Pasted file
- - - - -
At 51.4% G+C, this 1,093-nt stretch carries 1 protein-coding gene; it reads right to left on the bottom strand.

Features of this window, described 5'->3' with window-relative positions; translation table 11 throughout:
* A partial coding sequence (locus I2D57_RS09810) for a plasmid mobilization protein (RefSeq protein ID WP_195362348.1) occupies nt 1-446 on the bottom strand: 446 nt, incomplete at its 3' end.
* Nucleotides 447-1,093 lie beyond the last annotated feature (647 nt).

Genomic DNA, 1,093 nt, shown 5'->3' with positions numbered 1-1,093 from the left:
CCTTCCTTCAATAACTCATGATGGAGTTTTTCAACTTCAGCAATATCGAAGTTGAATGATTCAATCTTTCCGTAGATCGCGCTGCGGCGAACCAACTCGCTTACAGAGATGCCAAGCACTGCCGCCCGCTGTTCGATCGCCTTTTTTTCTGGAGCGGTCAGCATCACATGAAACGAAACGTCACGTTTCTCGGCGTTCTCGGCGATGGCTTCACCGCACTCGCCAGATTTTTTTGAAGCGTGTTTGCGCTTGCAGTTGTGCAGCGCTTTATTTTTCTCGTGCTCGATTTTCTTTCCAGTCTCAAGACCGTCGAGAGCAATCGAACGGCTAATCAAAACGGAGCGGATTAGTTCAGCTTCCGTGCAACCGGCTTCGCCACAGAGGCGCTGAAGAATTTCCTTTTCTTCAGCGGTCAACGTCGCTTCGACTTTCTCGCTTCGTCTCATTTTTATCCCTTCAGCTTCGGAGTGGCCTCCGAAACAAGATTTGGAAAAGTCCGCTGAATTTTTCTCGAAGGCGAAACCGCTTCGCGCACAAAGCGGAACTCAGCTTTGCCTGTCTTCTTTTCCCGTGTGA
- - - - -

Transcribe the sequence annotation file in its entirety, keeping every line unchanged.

At 51.4% G+C, this 1,093-nt stretch carries 1 protein-coding gene; it reads right to left on the bottom strand.

Features of this window, described 5'->3' with window-relative positions; translation table 11 throughout:
* A partial coding sequence (locus I2D57_RS09810) for a plasmid mobilization protein (RefSeq protein ID WP_195362348.1) occupies nt 1-446 on the bottom strand: 446 nt, incomplete at its 3' end.
* Nucleotides 447-1,093 lie beyond the last annotated feature (647 nt).

Genomic DNA, 1,093 nt, shown 5'->3' with positions numbered 1-1,093 from the left:
CCTTCCTTCAATAACTCATGATGGAGTTTTTCAACTTCAGCAATATCGAAGTTGAATGATTCAATCTTTCCGTAGATCGCGCTGCGGCGAACCAACTCGCTTACAGAGATGCCAAGCACTGCCGCCCGCTGTTCGATCGCCTTTTTTTCTGGAGCGGTCAGCATCACATGAAACGAAACGTCACGTTTCTCGGCGTTCTCGGCGATGGCTTCACCGCACTCGCCAGATTTTTTTGAAGCGTGTTTGCGCTTGCAGTTGTGCAGCGCTTTATTTTTCTCGTGCTCGATTTTCTTTCCAGTCTCAAGACCGTCGAGAGCAATCGAACGGCTAATCAAAACGGAGCGGATTAGTTCAGCTTCCGTGCAACCGGCTTCGCCACAGAGGCGCTGAAGAATTTCCTTTTCTTCAGCGGTCAACGTCGCTTCGACTTTCTCGCTTCGTCTCATTTTTATCCCTTCAGCTTCGGAGTGGCCTCCGAAACAAGATTTGGAAAAGTCCGCTGAATTTTTCTCGAAGGCGAAACCGCTTCGCGCACAAAGCGGAACTCAGCTTTGCCTGTCTTCTTTTCCCGTGTGA